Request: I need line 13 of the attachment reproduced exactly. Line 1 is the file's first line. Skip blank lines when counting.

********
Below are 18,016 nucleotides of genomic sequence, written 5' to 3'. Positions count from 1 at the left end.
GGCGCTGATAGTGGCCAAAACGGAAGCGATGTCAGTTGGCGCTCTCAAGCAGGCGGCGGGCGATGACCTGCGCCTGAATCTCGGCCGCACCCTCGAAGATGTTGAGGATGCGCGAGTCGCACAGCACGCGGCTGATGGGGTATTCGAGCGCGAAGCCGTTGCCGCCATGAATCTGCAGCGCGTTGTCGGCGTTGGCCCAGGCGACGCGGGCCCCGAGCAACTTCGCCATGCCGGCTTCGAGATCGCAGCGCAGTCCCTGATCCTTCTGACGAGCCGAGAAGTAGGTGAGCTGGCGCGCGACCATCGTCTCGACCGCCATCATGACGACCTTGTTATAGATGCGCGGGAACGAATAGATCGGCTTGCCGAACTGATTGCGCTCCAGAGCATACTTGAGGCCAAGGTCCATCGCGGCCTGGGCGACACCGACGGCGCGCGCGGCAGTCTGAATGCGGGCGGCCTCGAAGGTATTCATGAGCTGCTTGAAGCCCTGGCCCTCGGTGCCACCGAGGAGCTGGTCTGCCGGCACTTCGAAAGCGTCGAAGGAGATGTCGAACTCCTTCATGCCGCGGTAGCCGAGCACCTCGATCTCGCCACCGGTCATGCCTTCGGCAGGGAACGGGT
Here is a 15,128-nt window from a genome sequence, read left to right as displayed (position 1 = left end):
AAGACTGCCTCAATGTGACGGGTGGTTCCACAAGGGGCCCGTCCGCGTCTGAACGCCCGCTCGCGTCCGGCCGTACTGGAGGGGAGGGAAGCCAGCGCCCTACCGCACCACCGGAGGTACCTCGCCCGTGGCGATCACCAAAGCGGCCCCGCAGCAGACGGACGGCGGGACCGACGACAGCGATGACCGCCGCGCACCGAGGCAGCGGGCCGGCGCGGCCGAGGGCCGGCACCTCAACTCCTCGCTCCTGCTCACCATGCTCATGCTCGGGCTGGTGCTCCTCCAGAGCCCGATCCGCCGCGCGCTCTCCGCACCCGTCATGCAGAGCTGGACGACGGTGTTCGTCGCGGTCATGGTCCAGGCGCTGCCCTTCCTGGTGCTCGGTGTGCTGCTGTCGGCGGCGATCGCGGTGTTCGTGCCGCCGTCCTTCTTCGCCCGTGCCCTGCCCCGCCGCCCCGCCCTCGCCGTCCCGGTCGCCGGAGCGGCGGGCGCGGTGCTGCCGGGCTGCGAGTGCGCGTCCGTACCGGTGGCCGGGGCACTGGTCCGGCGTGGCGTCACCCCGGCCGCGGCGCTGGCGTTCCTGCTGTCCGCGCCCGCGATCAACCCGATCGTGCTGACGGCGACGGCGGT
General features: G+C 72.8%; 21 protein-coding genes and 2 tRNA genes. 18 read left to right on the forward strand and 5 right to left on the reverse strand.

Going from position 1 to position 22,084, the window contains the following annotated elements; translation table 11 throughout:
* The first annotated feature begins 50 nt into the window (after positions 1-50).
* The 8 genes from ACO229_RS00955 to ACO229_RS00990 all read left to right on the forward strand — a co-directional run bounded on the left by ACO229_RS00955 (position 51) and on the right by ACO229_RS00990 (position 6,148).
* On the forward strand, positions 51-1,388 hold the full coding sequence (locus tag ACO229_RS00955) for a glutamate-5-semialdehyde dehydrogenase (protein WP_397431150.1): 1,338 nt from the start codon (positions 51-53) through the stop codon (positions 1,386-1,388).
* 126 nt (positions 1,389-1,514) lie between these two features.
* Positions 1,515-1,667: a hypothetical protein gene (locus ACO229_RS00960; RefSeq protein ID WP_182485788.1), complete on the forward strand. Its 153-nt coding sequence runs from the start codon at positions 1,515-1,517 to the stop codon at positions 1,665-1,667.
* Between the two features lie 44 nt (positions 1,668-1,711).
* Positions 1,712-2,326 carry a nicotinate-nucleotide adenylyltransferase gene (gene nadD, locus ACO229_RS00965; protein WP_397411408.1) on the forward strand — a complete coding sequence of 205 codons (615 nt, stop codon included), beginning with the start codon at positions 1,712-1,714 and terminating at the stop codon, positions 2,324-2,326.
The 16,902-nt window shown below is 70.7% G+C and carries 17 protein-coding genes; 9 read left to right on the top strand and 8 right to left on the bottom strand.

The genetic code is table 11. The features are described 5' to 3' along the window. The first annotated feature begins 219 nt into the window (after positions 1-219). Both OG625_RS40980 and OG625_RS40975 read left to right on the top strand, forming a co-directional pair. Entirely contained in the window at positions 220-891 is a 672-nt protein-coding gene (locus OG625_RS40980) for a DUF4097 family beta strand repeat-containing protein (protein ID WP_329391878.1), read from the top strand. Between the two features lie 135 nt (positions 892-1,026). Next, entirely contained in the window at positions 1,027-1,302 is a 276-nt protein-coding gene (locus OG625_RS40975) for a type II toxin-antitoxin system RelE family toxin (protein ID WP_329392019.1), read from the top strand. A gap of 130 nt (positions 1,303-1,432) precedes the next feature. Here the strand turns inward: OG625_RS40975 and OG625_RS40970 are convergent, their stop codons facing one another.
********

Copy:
* Positions 1,712-2,326 carry a nicotinate-nucleotide adenylyltransferase gene (gene nadD, locus ACO229_RS00965; protein WP_397411408.1) on the forward strand — a complete coding sequence of 205 codons (615 nt, stop codon included), beginning with the start codon at positions 1,712-1,714 and terminating at the stop codon, positions 2,324-2,326.